Teen marijuana use up, while some drugs decline
Marijuana use among American adolescents has increased gradually over the past two years (three years among 12th-graders) following years of declining use, according to the latest Monitoring the Future study, which has tracked drug use among U.S. teens since 1975.
"So far, we have not seen any dramatic rise in marijuana use, but the upward trending of the past two or three years stands in stark contrast to the steady decline that preceded it for nearly a decade," says researcher Lloyd Johnston, the study's principal investigator.
"Not only is use rising, but a key belief about the degree of risk associated with marijuana use has been in decline among young people even longer, and the degree to which teens disapprove of use of the drug has recently begun to decline. Changes in these beliefs and attitudes are often very influential in driving changes in use."
The proportion of young people using any illicit drug also slightly is up over the past two years. This measure is driven largely by marijuana use, because marijuana is the most widely used of all illicit drugs. In 2009 marijuana use in the prior 12 months (the annual prevalence rate) was reported by about 12 percent of the nation's eighth-graders, 27 percent of 10th-graders and a third of 12th-graders. The proportions saying they used any illicit drug in the past year are 15 percent, 29 percent and 37 percent, respectively.
The proportion of students reporting using any illicit drug other than marijuana has continued to decline for students in the eighth and 12th grades in 2009. The prevalence rates for using any such drug in the prior 12 months are 7 percent, 12 percent and 17 percent in grades eight, 10 and 12, respectively.
There were declines this year in the use of several specific drug classes. High school seniors showed significant drops in their use of LSD and other hallucinogens, continuing long-term gradual declines (use of these drugs had shown previous declines in the lower grades). There was some continuing decline in all grades in the use of cocaine specifically, powder cocaine with annual usage levels reaching the lowest levels since the early 1990s.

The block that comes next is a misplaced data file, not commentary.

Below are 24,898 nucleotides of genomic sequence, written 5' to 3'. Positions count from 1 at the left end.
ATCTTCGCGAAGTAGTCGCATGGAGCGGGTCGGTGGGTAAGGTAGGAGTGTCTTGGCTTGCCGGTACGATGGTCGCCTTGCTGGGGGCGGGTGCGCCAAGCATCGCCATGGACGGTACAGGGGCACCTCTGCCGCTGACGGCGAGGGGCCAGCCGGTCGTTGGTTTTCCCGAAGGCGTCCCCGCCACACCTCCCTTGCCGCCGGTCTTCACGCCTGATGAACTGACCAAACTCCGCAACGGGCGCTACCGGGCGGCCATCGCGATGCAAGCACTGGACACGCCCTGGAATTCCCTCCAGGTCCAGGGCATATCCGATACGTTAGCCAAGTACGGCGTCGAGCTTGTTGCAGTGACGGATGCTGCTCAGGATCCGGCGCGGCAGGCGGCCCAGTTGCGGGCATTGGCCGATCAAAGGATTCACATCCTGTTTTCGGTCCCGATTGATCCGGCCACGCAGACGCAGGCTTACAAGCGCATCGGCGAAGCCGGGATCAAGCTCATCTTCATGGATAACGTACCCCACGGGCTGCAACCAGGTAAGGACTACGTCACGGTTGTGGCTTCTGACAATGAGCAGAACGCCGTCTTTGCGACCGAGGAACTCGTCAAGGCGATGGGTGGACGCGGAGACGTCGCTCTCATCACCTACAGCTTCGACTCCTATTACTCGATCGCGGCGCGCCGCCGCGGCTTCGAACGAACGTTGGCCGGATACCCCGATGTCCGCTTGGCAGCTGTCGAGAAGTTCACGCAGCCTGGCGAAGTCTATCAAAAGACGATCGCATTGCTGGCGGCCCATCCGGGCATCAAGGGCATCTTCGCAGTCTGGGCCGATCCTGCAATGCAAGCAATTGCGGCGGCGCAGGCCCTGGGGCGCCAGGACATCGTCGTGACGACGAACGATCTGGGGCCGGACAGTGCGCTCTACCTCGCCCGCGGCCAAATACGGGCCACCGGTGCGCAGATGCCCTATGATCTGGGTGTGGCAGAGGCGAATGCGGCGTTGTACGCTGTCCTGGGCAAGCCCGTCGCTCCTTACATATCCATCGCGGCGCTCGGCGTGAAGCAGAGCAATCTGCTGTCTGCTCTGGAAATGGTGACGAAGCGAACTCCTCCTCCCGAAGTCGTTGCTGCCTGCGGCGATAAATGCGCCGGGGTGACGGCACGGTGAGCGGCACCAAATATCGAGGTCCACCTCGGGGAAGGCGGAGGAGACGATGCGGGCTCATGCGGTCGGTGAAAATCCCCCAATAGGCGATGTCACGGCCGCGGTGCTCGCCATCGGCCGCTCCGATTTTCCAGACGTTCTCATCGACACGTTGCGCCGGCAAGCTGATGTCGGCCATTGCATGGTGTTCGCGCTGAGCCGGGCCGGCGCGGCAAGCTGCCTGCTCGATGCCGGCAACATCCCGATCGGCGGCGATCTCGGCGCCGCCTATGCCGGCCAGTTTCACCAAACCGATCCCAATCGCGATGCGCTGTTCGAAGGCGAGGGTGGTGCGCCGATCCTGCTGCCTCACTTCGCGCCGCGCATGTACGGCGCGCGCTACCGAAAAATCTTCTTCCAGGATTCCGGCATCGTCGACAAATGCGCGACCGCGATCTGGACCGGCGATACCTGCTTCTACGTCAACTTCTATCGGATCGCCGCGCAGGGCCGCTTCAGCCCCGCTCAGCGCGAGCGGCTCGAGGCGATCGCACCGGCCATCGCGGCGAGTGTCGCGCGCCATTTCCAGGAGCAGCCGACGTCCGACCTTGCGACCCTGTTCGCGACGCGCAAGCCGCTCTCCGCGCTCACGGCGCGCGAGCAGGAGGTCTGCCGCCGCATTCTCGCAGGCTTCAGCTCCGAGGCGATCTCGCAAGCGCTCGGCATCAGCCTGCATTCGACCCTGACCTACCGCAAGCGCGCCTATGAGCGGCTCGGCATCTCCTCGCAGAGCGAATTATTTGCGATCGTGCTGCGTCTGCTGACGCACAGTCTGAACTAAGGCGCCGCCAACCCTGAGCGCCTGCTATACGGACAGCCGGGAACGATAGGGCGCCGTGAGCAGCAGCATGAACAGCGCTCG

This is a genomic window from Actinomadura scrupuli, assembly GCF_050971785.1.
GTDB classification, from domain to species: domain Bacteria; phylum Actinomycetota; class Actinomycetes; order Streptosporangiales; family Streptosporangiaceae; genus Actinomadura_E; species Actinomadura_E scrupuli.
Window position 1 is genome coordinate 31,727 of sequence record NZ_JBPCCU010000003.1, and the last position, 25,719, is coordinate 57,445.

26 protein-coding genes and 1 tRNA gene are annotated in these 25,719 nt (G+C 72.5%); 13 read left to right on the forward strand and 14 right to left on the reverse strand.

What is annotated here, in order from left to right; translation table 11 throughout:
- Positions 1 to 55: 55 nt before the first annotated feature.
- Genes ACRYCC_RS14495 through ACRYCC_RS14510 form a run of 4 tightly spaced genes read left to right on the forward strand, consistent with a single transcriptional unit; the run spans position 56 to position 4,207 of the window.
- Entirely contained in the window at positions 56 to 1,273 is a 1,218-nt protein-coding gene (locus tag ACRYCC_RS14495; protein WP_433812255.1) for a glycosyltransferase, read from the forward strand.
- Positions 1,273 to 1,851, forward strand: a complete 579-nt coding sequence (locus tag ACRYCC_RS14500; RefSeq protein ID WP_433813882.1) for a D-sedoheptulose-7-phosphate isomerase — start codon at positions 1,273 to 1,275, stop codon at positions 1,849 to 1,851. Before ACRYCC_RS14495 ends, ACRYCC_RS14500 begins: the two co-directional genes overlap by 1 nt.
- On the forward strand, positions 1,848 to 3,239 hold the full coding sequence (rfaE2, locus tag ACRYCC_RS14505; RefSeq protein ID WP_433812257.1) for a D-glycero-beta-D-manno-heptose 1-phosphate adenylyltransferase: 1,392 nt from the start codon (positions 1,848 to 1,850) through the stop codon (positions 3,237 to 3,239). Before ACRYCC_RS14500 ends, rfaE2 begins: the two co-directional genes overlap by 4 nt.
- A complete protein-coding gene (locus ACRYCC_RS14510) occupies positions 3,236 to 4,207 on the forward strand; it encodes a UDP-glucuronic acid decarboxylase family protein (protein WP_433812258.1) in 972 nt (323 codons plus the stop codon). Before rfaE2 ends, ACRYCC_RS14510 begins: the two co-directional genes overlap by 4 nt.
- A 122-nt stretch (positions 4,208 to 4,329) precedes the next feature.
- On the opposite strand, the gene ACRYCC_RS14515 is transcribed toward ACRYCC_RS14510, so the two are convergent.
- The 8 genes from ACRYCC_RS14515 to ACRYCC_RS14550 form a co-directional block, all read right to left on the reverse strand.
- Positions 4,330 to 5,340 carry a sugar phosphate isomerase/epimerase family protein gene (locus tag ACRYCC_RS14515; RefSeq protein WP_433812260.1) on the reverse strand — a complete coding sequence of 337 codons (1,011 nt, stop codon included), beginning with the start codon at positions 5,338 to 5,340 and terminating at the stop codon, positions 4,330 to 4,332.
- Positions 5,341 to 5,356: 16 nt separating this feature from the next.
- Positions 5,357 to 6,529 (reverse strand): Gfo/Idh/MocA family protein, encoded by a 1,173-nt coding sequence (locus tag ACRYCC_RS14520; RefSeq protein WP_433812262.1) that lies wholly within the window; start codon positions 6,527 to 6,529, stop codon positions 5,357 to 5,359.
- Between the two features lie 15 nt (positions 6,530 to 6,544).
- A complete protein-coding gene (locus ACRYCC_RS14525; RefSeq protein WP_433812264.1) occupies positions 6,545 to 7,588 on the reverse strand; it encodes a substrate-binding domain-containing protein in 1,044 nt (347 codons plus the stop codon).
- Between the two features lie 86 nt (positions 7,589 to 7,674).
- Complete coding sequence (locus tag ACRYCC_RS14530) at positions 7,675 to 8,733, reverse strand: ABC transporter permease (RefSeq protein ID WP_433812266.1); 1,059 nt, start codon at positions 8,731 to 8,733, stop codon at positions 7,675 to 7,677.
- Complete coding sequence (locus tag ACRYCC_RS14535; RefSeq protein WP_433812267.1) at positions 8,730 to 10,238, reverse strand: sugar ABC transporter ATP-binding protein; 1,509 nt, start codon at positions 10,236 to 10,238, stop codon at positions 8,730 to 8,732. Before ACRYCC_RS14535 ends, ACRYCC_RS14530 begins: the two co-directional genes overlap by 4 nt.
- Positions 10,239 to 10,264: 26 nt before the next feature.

While use of ecstasy, inhalants and LSD is not rising currently, the investigators remain concerned because the perceived risk associated with those drugs has been dropping for several years and may leave young people open to renewed interest in those drugs.
The proportion of young people who see "great risk" associated with trying ecstasy has fallen appreciably and steadily since 2004 (2005, in the case of 12th-graders).
"Given the glamorous name and reputation of this drug, I could easily imagine it making a comeback as younger children entering their teens become increasingly unaware of its risks," Johnston says. "And, while LSD use is at historically low levels at present, the proportion of students seeing its use as dangerous has been in decline for a long time (although it did not decline further this year in two of the three grades), removing a major obstacle to experimentation. We have seen LSD make a comeback before. Clearly, it could happen again."
Likewise, eighth- and 10th-graders, who are most likely to inhale or "huff" gases and aerosols to get high, have shown a steady decline since 2001 in the belief that experimenting with inhalants is dangerous.
"This leaves them more vulnerable to any new stimulus toward trying inhalants," Johnston says.
Alcohol use generally has been in a long-term, gradual decline at all three grade levels, with 30-day (or past month) prevalence having fallen from recent peak levels by more than 40 percent among eighth-graders, by more than 25 percent among 10th-graders, and by about one-sixth among 12th-graders. For this year only, eighth-graders showed a continuation of the decline, while use in the upper grades leveled off.